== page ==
Here at Zylem, we walk, talk, live and breath soil health. But what’s the big fuss about? Read on to find out more about soil health and why it is so important.
What is soil health?
Soil health is most often defined as the “capacity of a soil to function within ecosystem boundaries to sustain biological productivity, maintain environmental quality, and promote plant and animal health”. As such, soil health is fundamentally linked to land productivity and environmental sustainability.
Since the chemical, physical and biological characteristics of a healthy soil vary depending on the inherent qualities of the array of soils that exist on earth, it’s impossible to classify a soil as ‘healthy’ based on these factors.
However, a soil can be described as ‘healthy’ if it demonstrates most (if not all) of the characteristics below:
- Allows water to infiltrate freely
- Supplies water, nutrients and oxygen for healthy plant growth
- Stores water
- Retains nutrients
- Resists erosion and disease
- Exchanges gases with the atmosphere readily
- Contains diverse population of soil biota
- Is not acidifying
- Is not salinising
- Has a range of pore spaces to house nutrients, water and organisms
Along with water and sunlight, soil provides the basis for all the biodiversity and terrestrial life around us:
- Field crops that we harvest for food and fibre
- Animal products (such as meat, milk, eggs, wool).
- Enabling plant growth
- Providing ecosystem services
- Resisting erosion
- Retaining nutrients
- Storing water
- Acting as an environmental buffer in the landscape
However, soil can only perform these functions effectively if it is in a healthy state.
A healthy soil:
- sustains biological productivity
- maintains environmental quality
- promotes plant and animal health.
A healthy soil is thus productive, sustainable and profitable.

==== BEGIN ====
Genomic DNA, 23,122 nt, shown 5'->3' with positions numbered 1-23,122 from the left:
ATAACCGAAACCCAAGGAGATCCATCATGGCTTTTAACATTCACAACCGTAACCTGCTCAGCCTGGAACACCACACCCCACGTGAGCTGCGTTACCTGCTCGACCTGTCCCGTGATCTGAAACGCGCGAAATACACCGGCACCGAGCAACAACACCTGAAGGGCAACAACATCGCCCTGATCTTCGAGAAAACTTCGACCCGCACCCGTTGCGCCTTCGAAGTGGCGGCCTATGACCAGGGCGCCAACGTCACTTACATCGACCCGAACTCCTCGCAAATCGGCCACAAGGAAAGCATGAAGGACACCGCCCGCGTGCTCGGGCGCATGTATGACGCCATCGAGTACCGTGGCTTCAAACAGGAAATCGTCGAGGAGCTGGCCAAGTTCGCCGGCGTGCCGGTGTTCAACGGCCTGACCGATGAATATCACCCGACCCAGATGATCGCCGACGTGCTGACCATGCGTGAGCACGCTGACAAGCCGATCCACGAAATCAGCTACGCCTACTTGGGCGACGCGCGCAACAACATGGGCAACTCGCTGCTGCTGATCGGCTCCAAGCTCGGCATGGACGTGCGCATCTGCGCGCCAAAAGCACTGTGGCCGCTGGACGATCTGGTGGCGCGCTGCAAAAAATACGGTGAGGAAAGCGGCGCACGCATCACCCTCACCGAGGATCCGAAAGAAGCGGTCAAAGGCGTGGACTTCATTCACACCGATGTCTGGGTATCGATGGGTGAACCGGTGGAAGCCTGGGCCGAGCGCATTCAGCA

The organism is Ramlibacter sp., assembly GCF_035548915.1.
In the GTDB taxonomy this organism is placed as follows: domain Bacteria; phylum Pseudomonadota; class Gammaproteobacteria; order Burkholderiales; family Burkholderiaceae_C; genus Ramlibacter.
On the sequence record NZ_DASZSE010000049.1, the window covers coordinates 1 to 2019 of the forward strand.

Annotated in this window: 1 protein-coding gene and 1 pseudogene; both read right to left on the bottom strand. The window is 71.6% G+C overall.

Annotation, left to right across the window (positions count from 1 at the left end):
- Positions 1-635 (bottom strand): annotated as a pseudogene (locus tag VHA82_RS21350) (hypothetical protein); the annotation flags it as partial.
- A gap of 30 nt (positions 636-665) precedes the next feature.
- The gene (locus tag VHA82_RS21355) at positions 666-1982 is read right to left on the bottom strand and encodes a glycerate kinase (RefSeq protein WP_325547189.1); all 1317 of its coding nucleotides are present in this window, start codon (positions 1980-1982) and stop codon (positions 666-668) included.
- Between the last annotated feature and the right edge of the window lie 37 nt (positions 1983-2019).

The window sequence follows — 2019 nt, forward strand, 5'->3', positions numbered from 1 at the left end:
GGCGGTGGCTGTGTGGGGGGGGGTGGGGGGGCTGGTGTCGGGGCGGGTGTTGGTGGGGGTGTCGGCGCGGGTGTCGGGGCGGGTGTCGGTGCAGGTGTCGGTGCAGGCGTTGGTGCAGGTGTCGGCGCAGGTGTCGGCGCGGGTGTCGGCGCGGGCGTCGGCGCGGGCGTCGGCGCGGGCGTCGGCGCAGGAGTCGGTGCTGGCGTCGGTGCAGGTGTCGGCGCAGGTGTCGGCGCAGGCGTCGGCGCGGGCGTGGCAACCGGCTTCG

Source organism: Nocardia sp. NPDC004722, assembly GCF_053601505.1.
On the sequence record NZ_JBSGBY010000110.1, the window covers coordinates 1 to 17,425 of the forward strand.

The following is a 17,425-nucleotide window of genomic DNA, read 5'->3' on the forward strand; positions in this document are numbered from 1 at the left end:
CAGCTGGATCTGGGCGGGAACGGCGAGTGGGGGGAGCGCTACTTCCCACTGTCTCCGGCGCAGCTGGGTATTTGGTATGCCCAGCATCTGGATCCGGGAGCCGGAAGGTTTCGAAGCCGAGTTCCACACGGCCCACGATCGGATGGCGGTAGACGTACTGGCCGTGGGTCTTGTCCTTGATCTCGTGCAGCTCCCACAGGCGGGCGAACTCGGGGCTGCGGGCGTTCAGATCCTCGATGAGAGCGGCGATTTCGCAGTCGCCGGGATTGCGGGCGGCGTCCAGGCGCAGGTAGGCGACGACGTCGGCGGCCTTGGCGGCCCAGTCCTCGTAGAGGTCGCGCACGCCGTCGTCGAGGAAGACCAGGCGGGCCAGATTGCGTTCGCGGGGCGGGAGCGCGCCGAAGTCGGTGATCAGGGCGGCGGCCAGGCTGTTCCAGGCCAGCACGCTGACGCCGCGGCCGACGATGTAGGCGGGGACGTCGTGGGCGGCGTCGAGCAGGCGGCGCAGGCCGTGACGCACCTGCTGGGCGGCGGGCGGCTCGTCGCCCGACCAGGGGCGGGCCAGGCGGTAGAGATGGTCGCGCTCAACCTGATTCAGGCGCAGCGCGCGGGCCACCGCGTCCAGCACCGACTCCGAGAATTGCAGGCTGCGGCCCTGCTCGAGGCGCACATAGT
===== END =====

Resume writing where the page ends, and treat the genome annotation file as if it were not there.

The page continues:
1. Healthy soil for farming
A soil that is biologically active and contains high levels of organic matter is an essential component of successful and sustainable farming. When soil is in a healthy condition, it’s able to make better use of nutrients, is more resistant to weather extremes and prevents nutrient loss, all of which typically lead to higher yields.
The principles for promoting good soil health management for agriculture include:
- Causing as little soil disturbance as possible
- Diversity in crop rotations
- Maintaining a living plant throughout as much of the year as possible
- Maintaining surface residues
2. Healthy soil for the environment
A healthy soil has better water-holding capacity than an unhealthy soil, which leads to less erosion and landscape destruction. Farmers with healthy soils also have less reliance on harmful chemicals, preventing these from being leached into the natural environment.
3. Healthy soil for society
Healthy soil allows farming to become more sustainable. Passing productive and profitable farms on to the next generation helps secure the future of the world’s food supply.
At Zylem, we believe that understanding, protecting and improving soil health is critical for managing earth’s natural assets. We advise growers throughout the country on the effective use of biological inputs, which are the cornerstone of sustainable farming.
Get in touch to find out more about our industry-leading soli health solutions: https://www.zylemsa.co.za/contact-us/.